As I have continued to reflect on this question for myself and our community, here is what I would recommend we each prayerfully consider within the RZIM Connect community.
As of today, the World Health Organization has classified this as a pandemic. Therefore, I imagine that this will increasingly become a topic of conversation and affect many decisions in your community and personal life. Let’s be prepared to offer clear, responsible examples and leadership.
I look forward to learning from your replies and guidance as well.
Of course, as I state below, please be careful to vet each post for truthfulness and love.
The first consideration we have as Christians is the spiritual perspective. When we experience fear, anxiety, or even panic, this is a time for us to rely on our heavenly Father.
Psalm 23 is a classic for a reason. As it reads in verse 4:
Even though I walk through the valley of the shadow of death,
I will fear no evil,
for you are with me;
your rod and your staff,
they comfort me.
As we steady our hearts with faith in Christ, we can respond to others in love, not fear.
Please do share your favorite Bible passages, hymns, or songs that remind you of God’s sovereignty and goodness in times of fear.
Nathan Betts, a speaker with RZIM, has written beautifully on this topic here:
Tell the truth
Another commitment we have during this crisis is to tell the truth. We each need to take responsibility to avoid sharing fake news, misinformation, or (certainly) outright scams.
Some responsible sources of information include the Centers for Disease Control and Prevention and the World Health Organization. Vet and validate information from other contexts with the most reliable sources of information.
For instance, we need to know how the coronavirus spreads.
The virus is thought to spread mainly from person-to-person.
- Between people who are in close contact with one another (within about 6 feet).
- Through respiratory droplets produced when an infected person coughs or sneezes.
These droplets can land in the mouths or noses of people who are nearby or possibly be inhaled into the lungs.
In addition, when people are scared (or even when they are not!), sometimes we resort to blaming others for this problem, even on the basis of race or nationality.
Speak up for the dignity and value of all human beings. If or when you see jokes or comments that denigrate people on the basis of their race or nationality, take courage to challenge those remarks. Racism and xenophobia will not help us during this challenge.
Additional resources for becoming informed:
We should also take steps to protect ourselves from getting COVID-19. If we ourselves become sick, we will not be able to help others and may create an additional load for the healthcare system.
Some common sense steps include:
- Washing our hands with soap and water thoroughly and often
- Avoiding close contact with others
- Stay home if you are sick
- Cover coughs and sneezes
- Wear a face mask if you are sick
- Clean and disinfect frequently touched surfaces
These recommendations come from the CDC:
Further, as the World Health Organization advises:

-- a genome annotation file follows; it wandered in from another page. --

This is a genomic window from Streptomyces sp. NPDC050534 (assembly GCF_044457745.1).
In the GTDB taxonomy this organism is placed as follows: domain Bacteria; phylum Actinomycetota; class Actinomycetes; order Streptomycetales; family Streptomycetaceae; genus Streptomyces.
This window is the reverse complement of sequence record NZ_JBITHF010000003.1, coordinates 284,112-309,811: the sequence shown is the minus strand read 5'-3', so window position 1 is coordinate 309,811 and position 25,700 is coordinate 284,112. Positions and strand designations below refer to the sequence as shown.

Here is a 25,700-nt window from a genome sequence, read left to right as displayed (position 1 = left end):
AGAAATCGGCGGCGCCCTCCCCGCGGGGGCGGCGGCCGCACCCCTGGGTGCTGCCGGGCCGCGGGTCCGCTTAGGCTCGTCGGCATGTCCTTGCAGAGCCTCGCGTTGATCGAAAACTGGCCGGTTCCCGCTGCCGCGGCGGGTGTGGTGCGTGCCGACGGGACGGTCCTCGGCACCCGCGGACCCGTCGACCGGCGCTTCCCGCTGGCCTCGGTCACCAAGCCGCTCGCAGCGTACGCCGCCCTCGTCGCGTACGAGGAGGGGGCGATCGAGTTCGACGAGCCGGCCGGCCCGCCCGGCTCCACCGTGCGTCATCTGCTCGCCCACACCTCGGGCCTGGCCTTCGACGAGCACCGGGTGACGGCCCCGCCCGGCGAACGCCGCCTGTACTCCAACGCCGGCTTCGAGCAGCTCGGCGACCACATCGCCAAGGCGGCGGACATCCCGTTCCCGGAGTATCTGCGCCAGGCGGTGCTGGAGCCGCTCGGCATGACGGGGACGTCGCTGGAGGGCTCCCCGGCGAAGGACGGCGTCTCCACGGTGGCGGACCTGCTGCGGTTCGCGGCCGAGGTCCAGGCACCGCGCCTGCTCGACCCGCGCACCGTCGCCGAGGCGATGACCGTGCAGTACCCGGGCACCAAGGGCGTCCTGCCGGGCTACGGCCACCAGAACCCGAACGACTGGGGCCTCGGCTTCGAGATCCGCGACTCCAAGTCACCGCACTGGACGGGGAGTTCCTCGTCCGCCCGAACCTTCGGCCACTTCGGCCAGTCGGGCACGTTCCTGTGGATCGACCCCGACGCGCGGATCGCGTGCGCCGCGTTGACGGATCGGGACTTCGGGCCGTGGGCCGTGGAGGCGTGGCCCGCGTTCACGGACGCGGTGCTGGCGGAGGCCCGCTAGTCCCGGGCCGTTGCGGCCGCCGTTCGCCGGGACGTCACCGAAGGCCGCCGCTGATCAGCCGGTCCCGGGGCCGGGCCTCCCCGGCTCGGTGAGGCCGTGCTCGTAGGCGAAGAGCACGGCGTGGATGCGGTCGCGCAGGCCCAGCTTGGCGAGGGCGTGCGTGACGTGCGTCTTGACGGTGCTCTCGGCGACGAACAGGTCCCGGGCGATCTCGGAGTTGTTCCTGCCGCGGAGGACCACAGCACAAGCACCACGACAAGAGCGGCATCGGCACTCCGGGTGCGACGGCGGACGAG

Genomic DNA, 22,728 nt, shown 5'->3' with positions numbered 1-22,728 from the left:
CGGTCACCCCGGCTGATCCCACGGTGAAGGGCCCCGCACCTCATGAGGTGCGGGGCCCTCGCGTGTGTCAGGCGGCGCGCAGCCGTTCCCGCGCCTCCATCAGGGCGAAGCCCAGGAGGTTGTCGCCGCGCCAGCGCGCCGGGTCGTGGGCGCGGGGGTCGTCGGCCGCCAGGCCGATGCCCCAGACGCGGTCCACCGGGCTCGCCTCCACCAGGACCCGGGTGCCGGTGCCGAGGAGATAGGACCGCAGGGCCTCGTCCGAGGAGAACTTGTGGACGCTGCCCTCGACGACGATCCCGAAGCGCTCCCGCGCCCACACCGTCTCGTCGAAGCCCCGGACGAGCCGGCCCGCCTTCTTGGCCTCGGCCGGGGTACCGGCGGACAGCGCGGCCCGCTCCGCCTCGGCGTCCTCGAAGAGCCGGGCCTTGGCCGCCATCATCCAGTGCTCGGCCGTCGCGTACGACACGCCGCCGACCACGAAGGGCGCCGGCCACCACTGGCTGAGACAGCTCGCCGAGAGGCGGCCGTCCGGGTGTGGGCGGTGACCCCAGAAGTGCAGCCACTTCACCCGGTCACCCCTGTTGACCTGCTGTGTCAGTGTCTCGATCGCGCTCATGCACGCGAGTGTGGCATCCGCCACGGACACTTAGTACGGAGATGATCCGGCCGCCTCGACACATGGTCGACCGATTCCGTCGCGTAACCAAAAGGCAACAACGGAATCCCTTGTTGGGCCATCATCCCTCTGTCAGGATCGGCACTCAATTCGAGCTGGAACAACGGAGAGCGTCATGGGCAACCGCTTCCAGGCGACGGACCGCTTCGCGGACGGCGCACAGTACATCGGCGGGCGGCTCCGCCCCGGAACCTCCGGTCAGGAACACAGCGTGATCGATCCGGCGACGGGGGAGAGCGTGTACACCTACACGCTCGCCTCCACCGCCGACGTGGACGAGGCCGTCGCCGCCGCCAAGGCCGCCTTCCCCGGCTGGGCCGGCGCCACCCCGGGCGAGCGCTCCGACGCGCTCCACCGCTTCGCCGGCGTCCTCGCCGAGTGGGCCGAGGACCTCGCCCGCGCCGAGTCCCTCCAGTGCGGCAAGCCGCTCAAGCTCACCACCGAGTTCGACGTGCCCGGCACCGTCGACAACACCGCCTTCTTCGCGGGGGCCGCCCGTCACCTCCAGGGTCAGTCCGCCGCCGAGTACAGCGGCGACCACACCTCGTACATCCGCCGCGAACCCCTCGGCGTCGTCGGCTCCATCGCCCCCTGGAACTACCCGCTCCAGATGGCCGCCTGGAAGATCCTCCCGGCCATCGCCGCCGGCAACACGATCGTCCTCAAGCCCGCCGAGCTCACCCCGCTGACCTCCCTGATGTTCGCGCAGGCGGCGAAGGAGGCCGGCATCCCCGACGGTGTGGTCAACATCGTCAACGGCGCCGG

Every effort to contain the virus and slow the spread saves lives. These efforts give health systems and all of society much needed time to prepare, and researchers more time to identify effective treatments and develop vaccines.
Allowing uncontrolled spread should not be a choice of any government, as it will harm not only the citizens of that country but affect other countries as well.
We must stop, contain, control, delay and reduce the impact of this virus at every opportunity. Every person has the capacity to contribute, to protect themselves, to protect others, whether in the home, the community, the healthcare system, the workplace or the transport system.
As we ourselves find peace in God’s presence and promises, I believe we will also find the strength to consider the needs of our neighbors.
Here are some practical steps you can take:
- As others retreat into fear or panic, speak about the peace of Christ
- If you notice someone spreading misinformation, correct it and let others know where to find more accurate details
- Reach out to your neighbors and see if they need help getting groceries or medicine
- Consider cancelling or avoiding large public gatherings
- Be prepared to take care of yourself and/or your roommates or family if asked to self-quarantine for a period of time
The primary recommendation I am seeing, from multiple public health authorities and epidemiologists, is the advice to practice social distancing. That is, if you can work from home (and not everyone can), then it is advisable to do so.
For instance, here’s a message I shared with my neighborhood’s Facebook group:
Hi friends, as the coronavirus continues to spread, I wanted to suggest that we each be prepared to stay in our homes for a period of up to two weeks. Also, if there are any needs in the neighborhood (for instance, delivering groceries), please speak up so we can work together to provide assistance during this time.
Let’s come together to get through this uncertain period in the best way.
A simple message like this can activate a prepared but neighborly response to this virus.
Let’s avoid panicking. Rather, this is a time to trust in the Lord, be responsible, and as we have the opportunity, to do good to others.